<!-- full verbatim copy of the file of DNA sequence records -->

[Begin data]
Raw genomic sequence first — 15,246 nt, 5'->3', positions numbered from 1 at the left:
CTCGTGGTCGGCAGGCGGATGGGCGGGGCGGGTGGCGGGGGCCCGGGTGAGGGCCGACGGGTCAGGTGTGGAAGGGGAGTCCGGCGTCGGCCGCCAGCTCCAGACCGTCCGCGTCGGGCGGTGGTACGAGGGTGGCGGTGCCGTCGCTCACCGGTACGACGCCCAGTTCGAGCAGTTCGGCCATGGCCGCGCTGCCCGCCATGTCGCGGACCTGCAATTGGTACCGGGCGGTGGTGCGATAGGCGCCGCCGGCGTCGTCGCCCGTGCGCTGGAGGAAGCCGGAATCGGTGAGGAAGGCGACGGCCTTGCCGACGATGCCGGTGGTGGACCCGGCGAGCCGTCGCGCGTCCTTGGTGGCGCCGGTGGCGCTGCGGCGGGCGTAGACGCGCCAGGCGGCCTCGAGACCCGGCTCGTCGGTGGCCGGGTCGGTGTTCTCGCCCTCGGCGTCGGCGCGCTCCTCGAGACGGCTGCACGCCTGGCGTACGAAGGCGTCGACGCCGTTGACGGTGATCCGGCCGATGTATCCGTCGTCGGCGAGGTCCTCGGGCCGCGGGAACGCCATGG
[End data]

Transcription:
Raw genomic sequence first — 15,246 nt, 5'->3', positions numbered from 1 at the left:
CTCGTGGTCGGCAGGCGGATGGGCGGGGCGGGTGGCGGGGGCCCGGGTGAGGGCCGACGGGTCAGGTGTGGAAGGGGAGTCCGGCGTCGGCCGCCAGCTCCAGACCGTCCGCGTCGGGCGGTGGTACGAGGGTGGCGGTGCCGTCGCTCACCGGTACGACGCCCAGTTCGAGCAGTTCGGCCATGGCCGCGCTGCCCGCCATGTCGCGGACCTGCAATTGGTACCGGGCGGTGGTGCGATAGGCGCCGCCGGCGTCGTCGCCCGTGCGCTGGAGGAAGCCGGAATCGGTGAGGAAGGCGACGGCCTTGCCGACGATGCCGGTGGTGGACCCGGCGAGCCGTCGCGCGTCCTTGGTGGCGCCGGTGGCGCTGCGGCGGGCGTAGACGCGCCAGGCGGCCTCGAGACCCGGCTCGTCGGTGGCCGGGTCGGTGTTCTCGCCCTCGGCGTCGGCGCGCTCCTCGAGACGGCTGCACGCCTGGCGTACGAAGGCGTCGACGCCGTTGACGGTGATCCGGCCGATGTATCCGTCGTCGGCGAGGTCCTCGGGCCGCGGGAACGCCATGG